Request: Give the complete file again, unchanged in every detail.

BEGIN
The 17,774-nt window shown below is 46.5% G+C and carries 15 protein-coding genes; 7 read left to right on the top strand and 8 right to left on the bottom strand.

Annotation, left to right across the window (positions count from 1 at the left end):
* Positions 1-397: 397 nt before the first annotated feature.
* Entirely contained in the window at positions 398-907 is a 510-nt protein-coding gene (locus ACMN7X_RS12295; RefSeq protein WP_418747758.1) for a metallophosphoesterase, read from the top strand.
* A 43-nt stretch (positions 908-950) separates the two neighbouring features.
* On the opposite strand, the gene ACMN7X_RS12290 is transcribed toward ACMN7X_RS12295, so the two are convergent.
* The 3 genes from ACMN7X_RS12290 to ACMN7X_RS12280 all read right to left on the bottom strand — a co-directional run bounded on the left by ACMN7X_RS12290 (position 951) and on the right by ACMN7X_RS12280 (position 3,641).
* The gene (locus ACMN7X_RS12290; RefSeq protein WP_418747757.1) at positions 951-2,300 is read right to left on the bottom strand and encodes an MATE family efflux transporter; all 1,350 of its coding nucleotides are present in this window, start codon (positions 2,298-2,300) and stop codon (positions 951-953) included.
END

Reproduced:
The 17,774-nt window shown below is 46.5% G+C and carries 15 protein-coding genes; 7 read left to right on the top strand and 8 right to left on the bottom strand.

Annotation, left to right across the window (positions count from 1 at the left end):
* Positions 1-397: 397 nt before the first annotated feature.
* Entirely contained in the window at positions 398-907 is a 510-nt protein-coding gene (locus ACMN7X_RS12295; RefSeq protein WP_418747758.1) for a metallophosphoesterase, read from the top strand.
* A 43-nt stretch (positions 908-950) separates the two neighbouring features.
* On the opposite strand, the gene ACMN7X_RS12290 is transcribed toward ACMN7X_RS12295, so the two are convergent.
* The 3 genes from ACMN7X_RS12290 to ACMN7X_RS12280 all read right to left on the bottom strand — a co-directional run bounded on the left by ACMN7X_RS12290 (position 951) and on the right by ACMN7X_RS12280 (position 3,641).
* The gene (locus ACMN7X_RS12290; RefSeq protein WP_418747757.1) at positions 951-2,300 is read right to left on the bottom strand and encodes an MATE family efflux transporter; all 1,350 of its coding nucleotides are present in this window, start codon (positions 2,298-2,300) and stop codon (positions 951-953) included.